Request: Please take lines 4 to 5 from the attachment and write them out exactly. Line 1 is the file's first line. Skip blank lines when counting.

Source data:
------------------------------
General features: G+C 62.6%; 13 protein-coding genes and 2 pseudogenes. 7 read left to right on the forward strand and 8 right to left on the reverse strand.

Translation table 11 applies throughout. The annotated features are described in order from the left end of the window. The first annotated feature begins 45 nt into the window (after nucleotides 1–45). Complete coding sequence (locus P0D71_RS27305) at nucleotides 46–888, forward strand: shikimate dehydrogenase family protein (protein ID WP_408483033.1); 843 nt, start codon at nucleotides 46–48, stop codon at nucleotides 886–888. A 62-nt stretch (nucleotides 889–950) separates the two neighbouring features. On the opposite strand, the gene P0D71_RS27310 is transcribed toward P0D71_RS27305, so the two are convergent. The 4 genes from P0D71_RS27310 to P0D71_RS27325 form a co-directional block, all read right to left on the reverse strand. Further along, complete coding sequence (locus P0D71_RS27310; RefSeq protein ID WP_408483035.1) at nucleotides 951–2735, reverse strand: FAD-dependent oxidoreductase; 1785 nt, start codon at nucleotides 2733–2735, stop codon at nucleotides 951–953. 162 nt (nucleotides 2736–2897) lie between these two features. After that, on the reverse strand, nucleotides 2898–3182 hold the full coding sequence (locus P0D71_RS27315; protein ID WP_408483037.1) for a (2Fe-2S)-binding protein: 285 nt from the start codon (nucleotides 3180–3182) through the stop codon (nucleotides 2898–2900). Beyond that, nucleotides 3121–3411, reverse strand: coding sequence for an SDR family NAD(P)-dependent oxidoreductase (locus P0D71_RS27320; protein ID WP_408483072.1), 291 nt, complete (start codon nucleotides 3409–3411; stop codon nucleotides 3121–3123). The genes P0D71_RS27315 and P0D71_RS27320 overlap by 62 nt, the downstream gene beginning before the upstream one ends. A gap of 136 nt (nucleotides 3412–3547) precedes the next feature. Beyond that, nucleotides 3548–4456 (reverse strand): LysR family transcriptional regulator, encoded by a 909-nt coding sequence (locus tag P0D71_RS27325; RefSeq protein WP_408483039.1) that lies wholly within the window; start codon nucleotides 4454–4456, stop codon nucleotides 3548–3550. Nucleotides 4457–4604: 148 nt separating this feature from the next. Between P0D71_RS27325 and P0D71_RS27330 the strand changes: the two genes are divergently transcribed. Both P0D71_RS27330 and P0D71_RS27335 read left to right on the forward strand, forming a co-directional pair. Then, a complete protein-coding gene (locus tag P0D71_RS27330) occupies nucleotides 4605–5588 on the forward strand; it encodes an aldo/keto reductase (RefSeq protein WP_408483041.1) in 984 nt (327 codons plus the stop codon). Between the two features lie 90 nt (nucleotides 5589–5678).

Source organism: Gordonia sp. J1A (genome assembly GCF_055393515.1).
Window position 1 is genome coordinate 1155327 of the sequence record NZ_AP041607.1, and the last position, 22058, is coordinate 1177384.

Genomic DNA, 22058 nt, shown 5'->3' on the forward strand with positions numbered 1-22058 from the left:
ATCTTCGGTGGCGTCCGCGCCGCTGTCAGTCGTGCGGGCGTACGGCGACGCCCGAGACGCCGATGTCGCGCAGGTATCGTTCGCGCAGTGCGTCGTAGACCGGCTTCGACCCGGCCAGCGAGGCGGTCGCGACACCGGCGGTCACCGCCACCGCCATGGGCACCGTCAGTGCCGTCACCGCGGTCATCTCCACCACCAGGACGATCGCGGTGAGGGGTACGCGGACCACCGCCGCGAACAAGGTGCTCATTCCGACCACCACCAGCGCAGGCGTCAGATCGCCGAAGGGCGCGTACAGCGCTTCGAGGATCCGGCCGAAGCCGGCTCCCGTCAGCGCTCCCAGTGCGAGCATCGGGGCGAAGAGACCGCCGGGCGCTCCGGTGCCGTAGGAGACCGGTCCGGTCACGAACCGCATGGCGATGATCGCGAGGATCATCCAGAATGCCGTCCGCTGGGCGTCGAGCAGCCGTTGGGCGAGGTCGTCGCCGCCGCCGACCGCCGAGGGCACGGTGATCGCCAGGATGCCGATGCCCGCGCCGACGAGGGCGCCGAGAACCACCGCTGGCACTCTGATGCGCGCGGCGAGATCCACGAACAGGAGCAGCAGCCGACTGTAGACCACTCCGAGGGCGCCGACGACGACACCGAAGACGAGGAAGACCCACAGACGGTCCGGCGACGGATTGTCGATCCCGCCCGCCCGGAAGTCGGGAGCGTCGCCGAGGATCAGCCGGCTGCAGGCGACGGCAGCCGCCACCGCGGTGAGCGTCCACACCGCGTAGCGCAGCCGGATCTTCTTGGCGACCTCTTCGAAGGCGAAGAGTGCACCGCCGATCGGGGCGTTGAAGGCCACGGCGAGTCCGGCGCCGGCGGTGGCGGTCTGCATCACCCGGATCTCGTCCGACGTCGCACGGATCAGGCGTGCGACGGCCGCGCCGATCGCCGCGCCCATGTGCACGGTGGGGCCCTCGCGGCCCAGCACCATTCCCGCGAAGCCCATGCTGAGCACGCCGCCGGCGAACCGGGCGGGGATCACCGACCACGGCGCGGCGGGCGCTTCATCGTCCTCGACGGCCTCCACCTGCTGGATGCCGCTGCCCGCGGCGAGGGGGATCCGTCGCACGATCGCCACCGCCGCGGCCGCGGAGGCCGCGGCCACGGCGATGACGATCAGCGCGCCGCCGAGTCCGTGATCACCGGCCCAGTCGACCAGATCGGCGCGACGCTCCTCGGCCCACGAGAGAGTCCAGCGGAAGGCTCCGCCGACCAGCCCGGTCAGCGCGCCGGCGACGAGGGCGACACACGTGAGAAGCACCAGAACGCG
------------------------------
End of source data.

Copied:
Window position 1 is genome coordinate 1155327 of the sequence record NZ_AP041607.1, and the last position, 22058, is coordinate 1177384.

Genomic DNA, 22058 nt, shown 5'->3' on the forward strand with positions numbered 1-22058 from the left: